Though he invited us to give thanks for seven days starting November 20, 2020, we can use our social media as gratitude journals throughout the year to show we appreciate the things we have in life. We do not have to be Christians to show gratitude. We need only to have hearts of thankfulness to give thanks. Whatever you are thankful for in life, share it willingly and often! There is no limit. Pay attention to how you feel after doing so for some days.

Each time we think of a trial that we face, we can also think of a blessing we have. It will NOT remove the trial or challenge, but it can change the way we endure those trials and challenges, with more hope.


This content is accurate and true to the best of the author’s knowledge and is not meant to substitute for formal and individualized advice from a qualified professional.

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Rodric Anthony (author) from Surprise, Arizona on December 07, 2020:

I would like to think that we tend to give thanks every day whether we realize it or not. Most of us I have a feeling inside of us of gratitude I like to believe. It's something that is just a part of our nature and it controls how we respond to people. I am not sure if my beliefs on this matter are something that I can prove Beyond a shade of Doubt but I do believe based on the experiences that I've had with people that we tend to be thankful. Now, there are people who start arguments all the time and who always in the middle of some type of controversy. I think that those type of people are not being very thankful at the moment of that controversy. I think as a people we are thankful. I think we are more vocal about our things when we have celebrations like Thanksgiving or Christmas or Easter or any religious holiday what we have to reflect on where our principals come from. Thank you so much for commenting on this article, Brinafr3sh.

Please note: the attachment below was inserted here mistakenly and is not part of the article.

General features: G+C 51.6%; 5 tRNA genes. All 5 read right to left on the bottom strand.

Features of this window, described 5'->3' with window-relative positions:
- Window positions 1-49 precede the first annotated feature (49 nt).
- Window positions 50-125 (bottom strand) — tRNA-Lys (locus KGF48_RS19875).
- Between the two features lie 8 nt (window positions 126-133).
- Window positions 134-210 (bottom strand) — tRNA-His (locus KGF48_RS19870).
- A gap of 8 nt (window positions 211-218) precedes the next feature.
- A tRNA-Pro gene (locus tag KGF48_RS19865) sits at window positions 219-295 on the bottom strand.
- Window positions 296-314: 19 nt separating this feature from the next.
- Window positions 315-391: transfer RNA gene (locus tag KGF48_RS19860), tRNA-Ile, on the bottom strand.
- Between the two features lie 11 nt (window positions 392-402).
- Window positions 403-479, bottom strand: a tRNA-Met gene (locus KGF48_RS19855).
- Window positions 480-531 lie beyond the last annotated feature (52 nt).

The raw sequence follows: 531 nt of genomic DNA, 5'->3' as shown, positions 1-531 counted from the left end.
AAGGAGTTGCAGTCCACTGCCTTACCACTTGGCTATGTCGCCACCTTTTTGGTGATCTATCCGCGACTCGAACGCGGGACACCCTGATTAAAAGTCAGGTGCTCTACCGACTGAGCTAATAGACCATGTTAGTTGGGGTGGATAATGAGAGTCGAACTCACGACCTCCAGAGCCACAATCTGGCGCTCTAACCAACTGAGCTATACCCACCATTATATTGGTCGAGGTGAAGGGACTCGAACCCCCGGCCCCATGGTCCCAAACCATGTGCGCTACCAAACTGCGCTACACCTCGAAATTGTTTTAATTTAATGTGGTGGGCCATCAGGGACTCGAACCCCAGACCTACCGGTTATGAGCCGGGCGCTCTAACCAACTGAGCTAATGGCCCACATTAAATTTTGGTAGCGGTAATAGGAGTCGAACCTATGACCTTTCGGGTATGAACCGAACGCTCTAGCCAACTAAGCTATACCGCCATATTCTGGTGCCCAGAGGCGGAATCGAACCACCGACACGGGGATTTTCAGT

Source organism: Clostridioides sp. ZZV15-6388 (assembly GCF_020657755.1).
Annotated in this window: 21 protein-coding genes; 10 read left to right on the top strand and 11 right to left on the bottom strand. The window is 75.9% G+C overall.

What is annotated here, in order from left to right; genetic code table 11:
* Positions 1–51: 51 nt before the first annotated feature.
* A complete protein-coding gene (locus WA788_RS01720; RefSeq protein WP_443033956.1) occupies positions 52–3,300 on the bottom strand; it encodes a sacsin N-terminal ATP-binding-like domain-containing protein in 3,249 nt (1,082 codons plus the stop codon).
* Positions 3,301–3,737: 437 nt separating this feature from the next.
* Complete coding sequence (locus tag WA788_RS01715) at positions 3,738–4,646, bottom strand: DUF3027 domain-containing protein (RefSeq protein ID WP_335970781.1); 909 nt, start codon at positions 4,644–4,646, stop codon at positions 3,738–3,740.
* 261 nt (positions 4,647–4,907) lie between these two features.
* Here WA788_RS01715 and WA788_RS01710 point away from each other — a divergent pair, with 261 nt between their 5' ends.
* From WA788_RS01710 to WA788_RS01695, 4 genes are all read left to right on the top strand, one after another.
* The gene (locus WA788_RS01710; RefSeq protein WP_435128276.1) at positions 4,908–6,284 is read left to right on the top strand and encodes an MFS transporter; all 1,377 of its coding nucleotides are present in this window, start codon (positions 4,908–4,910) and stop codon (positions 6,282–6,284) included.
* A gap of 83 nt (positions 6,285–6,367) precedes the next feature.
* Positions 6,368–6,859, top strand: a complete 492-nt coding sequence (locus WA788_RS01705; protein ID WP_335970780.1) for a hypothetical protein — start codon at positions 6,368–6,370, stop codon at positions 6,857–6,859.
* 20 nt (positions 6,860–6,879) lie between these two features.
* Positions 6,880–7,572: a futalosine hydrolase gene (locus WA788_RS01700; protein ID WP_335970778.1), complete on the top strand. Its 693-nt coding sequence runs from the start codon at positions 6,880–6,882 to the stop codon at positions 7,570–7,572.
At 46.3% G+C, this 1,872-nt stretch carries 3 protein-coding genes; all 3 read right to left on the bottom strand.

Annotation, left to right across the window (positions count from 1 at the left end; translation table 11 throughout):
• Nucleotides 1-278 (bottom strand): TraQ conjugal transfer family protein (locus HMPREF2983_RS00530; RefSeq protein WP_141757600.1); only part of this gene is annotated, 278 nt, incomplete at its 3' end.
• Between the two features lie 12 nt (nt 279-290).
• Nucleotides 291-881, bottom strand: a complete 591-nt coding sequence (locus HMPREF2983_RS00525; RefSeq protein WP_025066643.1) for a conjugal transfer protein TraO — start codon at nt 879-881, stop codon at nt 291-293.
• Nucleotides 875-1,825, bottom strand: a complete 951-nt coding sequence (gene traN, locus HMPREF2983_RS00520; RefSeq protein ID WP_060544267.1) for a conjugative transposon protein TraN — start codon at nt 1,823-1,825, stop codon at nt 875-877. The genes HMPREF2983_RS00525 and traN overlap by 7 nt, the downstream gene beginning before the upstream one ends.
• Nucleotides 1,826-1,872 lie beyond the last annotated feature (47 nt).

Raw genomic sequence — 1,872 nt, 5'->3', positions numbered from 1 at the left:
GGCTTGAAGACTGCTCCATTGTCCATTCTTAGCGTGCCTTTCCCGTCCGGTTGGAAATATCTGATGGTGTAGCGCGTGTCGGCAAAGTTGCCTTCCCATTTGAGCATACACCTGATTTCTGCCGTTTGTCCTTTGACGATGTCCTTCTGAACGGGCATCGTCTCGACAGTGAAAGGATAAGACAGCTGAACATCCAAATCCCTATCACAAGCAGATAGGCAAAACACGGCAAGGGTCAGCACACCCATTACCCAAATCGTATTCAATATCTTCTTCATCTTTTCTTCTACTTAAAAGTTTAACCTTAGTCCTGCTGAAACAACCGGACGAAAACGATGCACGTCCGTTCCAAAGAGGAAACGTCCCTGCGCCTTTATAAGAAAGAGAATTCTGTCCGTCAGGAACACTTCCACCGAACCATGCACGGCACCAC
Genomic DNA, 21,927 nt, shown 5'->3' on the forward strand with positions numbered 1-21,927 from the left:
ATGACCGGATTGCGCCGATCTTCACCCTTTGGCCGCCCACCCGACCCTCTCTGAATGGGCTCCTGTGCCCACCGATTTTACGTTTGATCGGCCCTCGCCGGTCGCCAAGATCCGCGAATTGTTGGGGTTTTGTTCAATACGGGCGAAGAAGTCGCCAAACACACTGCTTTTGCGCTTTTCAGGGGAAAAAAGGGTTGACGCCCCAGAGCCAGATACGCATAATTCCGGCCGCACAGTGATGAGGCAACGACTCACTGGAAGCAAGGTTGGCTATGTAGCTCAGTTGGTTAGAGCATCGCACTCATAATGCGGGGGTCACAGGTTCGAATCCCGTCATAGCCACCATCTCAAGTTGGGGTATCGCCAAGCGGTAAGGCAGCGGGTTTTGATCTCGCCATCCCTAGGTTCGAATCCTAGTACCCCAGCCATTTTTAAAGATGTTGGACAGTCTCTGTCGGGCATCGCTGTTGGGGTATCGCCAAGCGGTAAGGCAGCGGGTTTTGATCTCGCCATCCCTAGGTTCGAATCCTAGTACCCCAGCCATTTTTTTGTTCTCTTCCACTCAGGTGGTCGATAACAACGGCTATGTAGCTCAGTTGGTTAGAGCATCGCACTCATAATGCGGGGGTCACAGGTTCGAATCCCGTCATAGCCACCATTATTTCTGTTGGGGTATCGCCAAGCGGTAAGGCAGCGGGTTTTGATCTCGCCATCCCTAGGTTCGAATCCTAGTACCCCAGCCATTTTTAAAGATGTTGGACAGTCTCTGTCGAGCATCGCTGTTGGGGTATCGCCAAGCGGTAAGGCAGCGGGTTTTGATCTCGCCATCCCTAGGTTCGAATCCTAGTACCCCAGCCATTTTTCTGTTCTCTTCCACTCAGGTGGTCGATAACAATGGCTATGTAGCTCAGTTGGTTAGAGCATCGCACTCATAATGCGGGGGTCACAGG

I apologize if it seems a little long but I have vision problems and right when I was about to make a comment there I lost my ability to see well so that I can type. I'm using the voice recognition on my phone right now so that I can type by words. I seem to speak a lot more than I type with my fingers.

Rodric Anthony (author) from Surprise, Arizona on December 05, 2020:

Brinafr3sh, one of the assignments that I was given by my counselor after I started having Depression was to think of three things that I am grateful for each day. Once I lost my ability to work outside of the home and my health declined I needed something to remind me of what in my life am I thankful for. I definitely agree with what you have written here. In fact, I think I need to think of something that I am thankful for right now because a part of my health issue is that occasionally I will lose my sight. I'm in one of those predicaments right now. I am actually using voice capture to make this comment. I think that I will have to also use the same app in order to write any articles for the future, the near future. I am so grateful Ford voice apps which make it so that I can continue to write using the pin of my tongue!

Brinafr3sh from West Coast, United States on December 04, 2020:

Hi Rodric29, that's true. And thanksgiving should be daily. It's a proven fact that individuals that are of a grateful attitude are less depressed than others. Thanks

Rodric Anthony (author) from Surprise, Arizona on November 24, 2020:

manatita, thank you for reading. I really respect and love President Nelson and the teachings that he espouses. I thank God each time I pray for being willing to listen to someone so insignificant as me and making me feel like I am worth hearing. Your words are always encouraging to me.